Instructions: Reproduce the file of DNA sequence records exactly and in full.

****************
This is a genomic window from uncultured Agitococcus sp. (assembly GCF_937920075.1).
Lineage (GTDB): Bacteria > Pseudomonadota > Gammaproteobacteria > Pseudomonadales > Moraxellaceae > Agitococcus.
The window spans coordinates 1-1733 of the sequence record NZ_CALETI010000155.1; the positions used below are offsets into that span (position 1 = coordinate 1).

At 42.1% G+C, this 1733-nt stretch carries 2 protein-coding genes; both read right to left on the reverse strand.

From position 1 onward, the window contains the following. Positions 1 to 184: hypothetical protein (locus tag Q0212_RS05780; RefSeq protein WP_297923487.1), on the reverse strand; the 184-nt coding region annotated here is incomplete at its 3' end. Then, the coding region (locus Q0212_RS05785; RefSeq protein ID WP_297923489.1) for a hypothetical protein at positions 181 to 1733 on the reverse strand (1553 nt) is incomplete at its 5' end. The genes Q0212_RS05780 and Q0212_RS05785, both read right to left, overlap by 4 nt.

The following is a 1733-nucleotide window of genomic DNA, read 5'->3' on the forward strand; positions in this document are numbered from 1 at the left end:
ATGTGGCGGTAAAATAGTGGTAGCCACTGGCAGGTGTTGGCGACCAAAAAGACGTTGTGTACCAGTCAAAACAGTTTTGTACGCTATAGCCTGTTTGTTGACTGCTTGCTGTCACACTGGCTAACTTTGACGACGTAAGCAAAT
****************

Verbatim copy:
This is a genomic window from uncultured Agitococcus sp. (assembly GCF_937920075.1).
Lineage (GTDB): Bacteria > Pseudomonadota > Gammaproteobacteria > Pseudomonadales > Moraxellaceae > Agitococcus.
The window spans coordinates 1-1733 of the sequence record NZ_CALETI010000155.1; the positions used below are offsets into that span (position 1 = coordinate 1).

At 42.1% G+C, this 1733-nt stretch carries 2 protein-coding genes; both read right to left on the reverse strand.

From position 1 onward, the window contains the following. Positions 1 to 184: hypothetical protein (locus tag Q0212_RS05780; RefSeq protein WP_297923487.1), on the reverse strand; the 184-nt coding region annotated here is incomplete at its 3' end. Then, the coding region (locus Q0212_RS05785; RefSeq protein ID WP_297923489.1) for a hypothetical protein at positions 181 to 1733 on the reverse strand (1553 nt) is incomplete at its 5' end. The genes Q0212_RS05780 and Q0212_RS05785, both read right to left, overlap by 4 nt.

The following is a 1733-nucleotide window of genomic DNA, read 5'->3' on the forward strand; positions in this document are numbered from 1 at the left end:
ATGTGGCGGTAAAATAGTGGTAGCCACTGGCAGGTGTTGGCGACCAAAAAGACGTTGTGTACCAGTCAAAACAGTTTTGTACGCTATAGCCTGTTTGTTGACTGCTTGCTGTCACACTGGCTAACTTTGACGACGTAAGCAAAT